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Old 12-16-2018, 10:06 PM   #1
redrooster
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Default Elcap Capacitors

I have some speakers that I'm recapping the crossovers on but someone told me that the Elcap brand of capacitors on the crossover board are electrolytic and not the polymer type? Some have red sealed ends are they electros as well? There is a yellow 470nf that must be a polymer type? Anyone here clued up on these caps? P.S. They are N.P. Non Polar.
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Last edited by redrooster; 12-16-2018 at 10:10 PM..
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Old 12-16-2018, 10:28 PM   #2
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Default Re: Elcap Capacitors

Yes, those are all nonpolar electros. They look like the "wax sealed" electros found in late 60's US stereo equipment.
These came in radial lead, polar or nonpolar, with a solid plastic body and two leads wax-sealed on the bottom.
(Soon to be?) leaky or open, take your pick.

Cheap enough to replace them all with modern NPEs- and the crossover will work better if they were off.
If leaky, the ones in the hipass ckt will send more low-freq energy to your tweeters than normal; not good!

The .47u is a polyester or polypro film cap, not to be confused with polymer caps used on recent motherboards, etc. Generally reliable except for certain "ROE" ones.

7436 on those resistors seems like a date code of the 36th week of 1974. I'd consider this accurate, judging by the appearance of the components, PCB, and especially those wax-sealed electros.
You do not need overpriced, audiophoolery caps costing upwards of $30 a piece.
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Old 12-16-2018, 10:34 PM   #3
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Default Re: Elcap Capacitors

Quote:
Originally Posted by kaboom View Post
Yes, those are all nonpolar electros. They look like the "wax sealed" electros found in late 60's US stereo equipment.
These came in radial lead, polar or nonpolar, with a solid plastic body and two leads wax-sealed on the bottom.
(Soon to be?) leaky or open, take your pick.

Cheap enough to replace them all with modern NPEs- and the crossover will work better if they were off.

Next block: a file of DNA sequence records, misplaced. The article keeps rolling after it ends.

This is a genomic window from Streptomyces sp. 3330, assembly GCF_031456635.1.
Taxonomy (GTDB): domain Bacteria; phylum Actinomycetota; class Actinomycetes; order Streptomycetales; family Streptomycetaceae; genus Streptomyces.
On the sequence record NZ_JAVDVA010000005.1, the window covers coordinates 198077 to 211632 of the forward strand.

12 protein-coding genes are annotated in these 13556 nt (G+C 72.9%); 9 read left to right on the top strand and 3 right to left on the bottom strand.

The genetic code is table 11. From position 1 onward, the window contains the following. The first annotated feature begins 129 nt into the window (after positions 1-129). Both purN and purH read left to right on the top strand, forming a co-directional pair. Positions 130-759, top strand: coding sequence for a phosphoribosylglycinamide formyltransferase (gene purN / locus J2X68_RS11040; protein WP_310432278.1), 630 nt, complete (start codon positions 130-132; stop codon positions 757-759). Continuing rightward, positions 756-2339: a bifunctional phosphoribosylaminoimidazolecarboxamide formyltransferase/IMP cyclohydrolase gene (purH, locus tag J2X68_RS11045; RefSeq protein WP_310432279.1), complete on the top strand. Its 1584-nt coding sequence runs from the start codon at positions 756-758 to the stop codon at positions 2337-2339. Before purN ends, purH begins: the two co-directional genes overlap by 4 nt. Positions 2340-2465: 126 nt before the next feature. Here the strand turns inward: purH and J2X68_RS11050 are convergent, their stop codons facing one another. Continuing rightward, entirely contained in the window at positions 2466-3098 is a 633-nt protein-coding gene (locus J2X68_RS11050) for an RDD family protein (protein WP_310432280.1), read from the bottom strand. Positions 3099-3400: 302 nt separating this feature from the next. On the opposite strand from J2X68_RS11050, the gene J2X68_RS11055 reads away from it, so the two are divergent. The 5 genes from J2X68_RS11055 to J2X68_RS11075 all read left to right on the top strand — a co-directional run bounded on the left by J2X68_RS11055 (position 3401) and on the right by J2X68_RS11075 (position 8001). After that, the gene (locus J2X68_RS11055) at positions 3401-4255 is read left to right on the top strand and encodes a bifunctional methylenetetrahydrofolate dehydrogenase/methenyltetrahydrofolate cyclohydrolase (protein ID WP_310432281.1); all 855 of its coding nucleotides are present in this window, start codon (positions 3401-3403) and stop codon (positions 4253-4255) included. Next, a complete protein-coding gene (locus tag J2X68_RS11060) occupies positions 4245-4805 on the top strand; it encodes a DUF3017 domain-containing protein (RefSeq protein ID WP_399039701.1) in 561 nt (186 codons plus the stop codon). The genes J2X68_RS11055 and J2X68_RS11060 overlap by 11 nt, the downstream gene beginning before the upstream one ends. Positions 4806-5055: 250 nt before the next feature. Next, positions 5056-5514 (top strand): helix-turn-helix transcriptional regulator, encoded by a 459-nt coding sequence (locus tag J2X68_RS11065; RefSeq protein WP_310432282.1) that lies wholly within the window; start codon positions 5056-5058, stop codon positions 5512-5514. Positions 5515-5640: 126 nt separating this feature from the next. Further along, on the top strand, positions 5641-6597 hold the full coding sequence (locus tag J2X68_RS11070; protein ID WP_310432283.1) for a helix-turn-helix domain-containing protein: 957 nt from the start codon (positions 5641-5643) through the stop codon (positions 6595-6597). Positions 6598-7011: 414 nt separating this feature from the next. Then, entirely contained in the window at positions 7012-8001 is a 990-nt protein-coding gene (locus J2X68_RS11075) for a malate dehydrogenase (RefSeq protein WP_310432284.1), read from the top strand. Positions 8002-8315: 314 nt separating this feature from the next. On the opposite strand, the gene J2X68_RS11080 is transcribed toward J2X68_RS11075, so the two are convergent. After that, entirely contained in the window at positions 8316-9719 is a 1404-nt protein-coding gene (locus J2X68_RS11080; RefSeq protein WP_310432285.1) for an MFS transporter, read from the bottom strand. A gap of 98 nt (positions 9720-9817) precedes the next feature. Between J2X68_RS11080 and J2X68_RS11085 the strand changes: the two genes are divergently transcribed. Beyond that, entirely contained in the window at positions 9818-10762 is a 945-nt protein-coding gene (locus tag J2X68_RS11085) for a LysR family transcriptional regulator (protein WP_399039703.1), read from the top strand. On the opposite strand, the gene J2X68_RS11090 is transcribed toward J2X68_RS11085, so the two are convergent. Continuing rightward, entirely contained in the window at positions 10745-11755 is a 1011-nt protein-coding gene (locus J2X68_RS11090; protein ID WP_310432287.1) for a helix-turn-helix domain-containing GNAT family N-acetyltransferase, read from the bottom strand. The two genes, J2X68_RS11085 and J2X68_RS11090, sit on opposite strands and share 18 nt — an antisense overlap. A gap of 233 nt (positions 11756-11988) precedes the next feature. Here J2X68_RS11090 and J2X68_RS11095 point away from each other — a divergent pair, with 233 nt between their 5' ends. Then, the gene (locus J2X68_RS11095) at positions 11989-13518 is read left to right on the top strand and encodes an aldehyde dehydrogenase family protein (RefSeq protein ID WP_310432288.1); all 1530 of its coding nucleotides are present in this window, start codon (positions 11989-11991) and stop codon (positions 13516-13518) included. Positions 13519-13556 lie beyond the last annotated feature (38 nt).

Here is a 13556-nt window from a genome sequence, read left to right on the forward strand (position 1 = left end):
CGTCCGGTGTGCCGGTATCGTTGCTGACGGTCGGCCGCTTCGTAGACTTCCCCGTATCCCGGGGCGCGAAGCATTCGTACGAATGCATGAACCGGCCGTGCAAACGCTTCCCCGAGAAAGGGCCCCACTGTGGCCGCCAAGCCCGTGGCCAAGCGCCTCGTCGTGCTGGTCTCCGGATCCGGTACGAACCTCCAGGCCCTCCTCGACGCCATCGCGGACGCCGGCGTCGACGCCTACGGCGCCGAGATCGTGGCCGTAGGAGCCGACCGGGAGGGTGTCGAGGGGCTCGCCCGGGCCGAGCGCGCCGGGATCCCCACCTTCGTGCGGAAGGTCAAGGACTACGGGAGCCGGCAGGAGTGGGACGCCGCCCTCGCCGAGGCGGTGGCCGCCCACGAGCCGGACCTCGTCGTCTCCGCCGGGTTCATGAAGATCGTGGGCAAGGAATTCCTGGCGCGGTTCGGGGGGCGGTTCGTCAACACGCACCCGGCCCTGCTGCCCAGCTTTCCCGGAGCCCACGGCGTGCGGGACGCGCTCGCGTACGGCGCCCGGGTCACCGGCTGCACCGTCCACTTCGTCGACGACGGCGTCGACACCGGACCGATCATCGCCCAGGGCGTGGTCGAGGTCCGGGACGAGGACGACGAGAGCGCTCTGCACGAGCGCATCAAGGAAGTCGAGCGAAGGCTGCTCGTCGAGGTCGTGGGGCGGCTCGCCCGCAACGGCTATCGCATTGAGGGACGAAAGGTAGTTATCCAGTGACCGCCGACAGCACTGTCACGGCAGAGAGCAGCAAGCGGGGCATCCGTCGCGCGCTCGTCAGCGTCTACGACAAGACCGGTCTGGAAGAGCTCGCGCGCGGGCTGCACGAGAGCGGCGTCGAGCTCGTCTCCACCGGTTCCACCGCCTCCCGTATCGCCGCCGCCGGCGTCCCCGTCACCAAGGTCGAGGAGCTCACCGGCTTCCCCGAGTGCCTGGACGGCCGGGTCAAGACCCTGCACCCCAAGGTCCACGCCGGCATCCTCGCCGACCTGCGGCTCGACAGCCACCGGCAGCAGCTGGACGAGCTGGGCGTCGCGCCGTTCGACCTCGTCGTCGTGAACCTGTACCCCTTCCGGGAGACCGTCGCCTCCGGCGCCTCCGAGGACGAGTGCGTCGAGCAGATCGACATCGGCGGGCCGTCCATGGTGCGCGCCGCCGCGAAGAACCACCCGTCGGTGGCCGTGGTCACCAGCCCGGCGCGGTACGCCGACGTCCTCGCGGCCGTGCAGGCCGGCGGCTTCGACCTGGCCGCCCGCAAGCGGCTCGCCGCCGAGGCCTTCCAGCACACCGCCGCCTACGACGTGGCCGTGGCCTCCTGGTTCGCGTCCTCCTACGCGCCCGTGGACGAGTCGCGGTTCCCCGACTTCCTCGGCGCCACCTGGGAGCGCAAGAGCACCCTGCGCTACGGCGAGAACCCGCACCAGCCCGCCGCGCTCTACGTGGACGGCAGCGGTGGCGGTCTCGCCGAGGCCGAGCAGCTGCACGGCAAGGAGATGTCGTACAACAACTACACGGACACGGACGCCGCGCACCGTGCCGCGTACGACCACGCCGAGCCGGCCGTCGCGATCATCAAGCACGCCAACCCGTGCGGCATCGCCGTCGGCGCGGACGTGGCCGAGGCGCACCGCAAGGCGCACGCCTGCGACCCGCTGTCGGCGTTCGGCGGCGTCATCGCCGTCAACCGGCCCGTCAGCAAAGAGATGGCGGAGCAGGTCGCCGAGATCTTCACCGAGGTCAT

If leaky, the ones in the hipass ckt will send more low-freq energy to your tweeters than normal; not good!

The .47u is a polyester or polypro film cap, not to be confused with polymer caps used on recent motherboards, etc. Generally reliable except for certain "ROE" ones.

7436 on those resistors seems like a date code of the 36th week of 1974. I'd consider this accurate, judging by the appearance of the components, PCB, and especially those wax-sealed electros.
You do not need overpriced, audiophoolery caps costing upwards of $30 a piece.
What if I replace these electros with the polypropylene type ones? I did it on some other speakers fairly recently and they sound great! I got them from Queensland but lost the address, they were like half price. Where am I going to find 16uf, N.P. 42uf N.P. and 60uf capacitors all 50v?

Last edited by redrooster; 12-16-2018 at 11:25 PM..
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Old 12-17-2018, 06:07 AM   #4
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Default Re: Elcap Capacitors

The sound quality from film capacitors is significantly better than electrolytics. The only drawback is the increased cost, especially for larger values where the cost of even "cheap" film capacitors becomes prohibitive in most cases.

A typical compromise is to use film capacitors for the tweeter and midrange crossovers where it is most critical and use electrolytics for woofers, subwoofers and impedance correcting zobel networks where large values are required, though if you want to spend the money or are building/repairing really high-end speakers that are worth it, splurge for the film caps throughout.

Suitable capacitors are available from any well stocked electronics supplier, though you can more easily find some of the strange values you might want to use (without resorting to using two caps in parallel, etc.) from places that specialize in speaker crossover capacitors.

The selection available from Parts Express is a reasonable sample cross-section. though certainly not an exhaustive list of the many, many options that are available:

https://www.parts-express.com/cat/cr...capacitors/292
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Old 12-17-2018, 09:17 AM   #5
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Default Re: Elcap Capacitors